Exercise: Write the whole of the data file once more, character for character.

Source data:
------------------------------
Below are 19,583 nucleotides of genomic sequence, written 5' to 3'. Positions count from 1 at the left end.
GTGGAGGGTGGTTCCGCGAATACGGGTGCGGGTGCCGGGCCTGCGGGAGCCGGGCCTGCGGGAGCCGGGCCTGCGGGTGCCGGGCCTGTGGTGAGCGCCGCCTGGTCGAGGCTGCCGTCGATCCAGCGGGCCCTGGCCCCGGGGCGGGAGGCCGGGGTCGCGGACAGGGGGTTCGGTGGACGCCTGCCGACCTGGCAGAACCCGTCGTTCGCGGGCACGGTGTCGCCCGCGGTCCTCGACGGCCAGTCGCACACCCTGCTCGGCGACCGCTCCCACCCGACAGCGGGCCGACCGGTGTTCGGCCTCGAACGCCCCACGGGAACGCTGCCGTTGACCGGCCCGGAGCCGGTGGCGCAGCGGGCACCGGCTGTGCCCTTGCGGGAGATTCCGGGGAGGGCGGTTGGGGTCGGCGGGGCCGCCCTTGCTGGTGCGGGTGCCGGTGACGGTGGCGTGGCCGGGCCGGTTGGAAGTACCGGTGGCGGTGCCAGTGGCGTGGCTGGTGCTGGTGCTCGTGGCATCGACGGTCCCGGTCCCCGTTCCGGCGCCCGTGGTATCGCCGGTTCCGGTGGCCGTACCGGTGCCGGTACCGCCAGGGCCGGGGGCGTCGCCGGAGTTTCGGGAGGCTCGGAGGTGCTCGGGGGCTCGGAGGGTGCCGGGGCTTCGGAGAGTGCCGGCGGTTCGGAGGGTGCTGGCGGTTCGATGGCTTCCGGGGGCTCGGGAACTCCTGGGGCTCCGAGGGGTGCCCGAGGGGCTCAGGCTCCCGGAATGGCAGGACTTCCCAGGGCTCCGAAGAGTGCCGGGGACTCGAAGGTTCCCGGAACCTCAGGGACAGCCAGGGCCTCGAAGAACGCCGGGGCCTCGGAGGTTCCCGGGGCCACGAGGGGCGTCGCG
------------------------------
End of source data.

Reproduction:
Below are 19,583 nucleotides of genomic sequence, written 5' to 3'. Positions count from 1 at the left end.
GTGGAGGGTGGTTCCGCGAATACGGGTGCGGGTGCCGGGCCTGCGGGAGCCGGGCCTGCGGGAGCCGGGCCTGCGGGTGCCGGGCCTGTGGTGAGCGCCGCCTGGTCGAGGCTGCCGTCGATCCAGCGGGCCCTGGCCCCGGGGCGGGAGGCCGGGGTCGCGGACAGGGGGTTCGGTGGACGCCTGCCGACCTGGCAGAACCCGTCGTTCGCGGGCACGGTGTCGCCCGCGGTCCTCGACGGCCAGTCGCACACCCTGCTCGGCGACCGCTCCCACCCGACAGCGGGCCGACCGGTGTTCGGCCTCGAACGCCCCACGGGAACGCTGCCGTTGACCGGCCCGGAGCCGGTGGCGCAGCGGGCACCGGCTGTGCCCTTGCGGGAGATTCCGGGGAGGGCGGTTGGGGTCGGCGGGGCCGCCCTTGCTGGTGCGGGTGCCGGTGACGGTGGCGTGGCCGGGCCGGTTGGAAGTACCGGTGGCGGTGCCAGTGGCGTGGCTGGTGCTGGTGCTCGTGGCATCGACGGTCCCGGTCCCCGTTCCGGCGCCCGTGGTATCGCCGGTTCCGGTGGCCGTACCGGTGCCGGTACCGCCAGGGCCGGGGGCGTCGCCGGAGTTTCGGGAGGCTCGGAGGTGCTCGGGGGCTCGGAGGGTGCCGGGGCTTCGGAGAGTGCCGGCGGTTCGGAGGGTGCTGGCGGTTCGATGGCTTCCGGGGGCTCGGGAACTCCTGGGGCTCCGAGGGGTGCCCGAGGGGCTCAGGCTCCCGGAATGGCAGGACTTCCCAGGGCTCCGAAGAGTGCCGGGGACTCGAAGGTTCCCGGAACCTCAGGGACAGCCAGGGCCTCGAAGAACGCCGGGGCCTCGGAGGTTCCCGGGGCCACGAGGGGCGTCGCG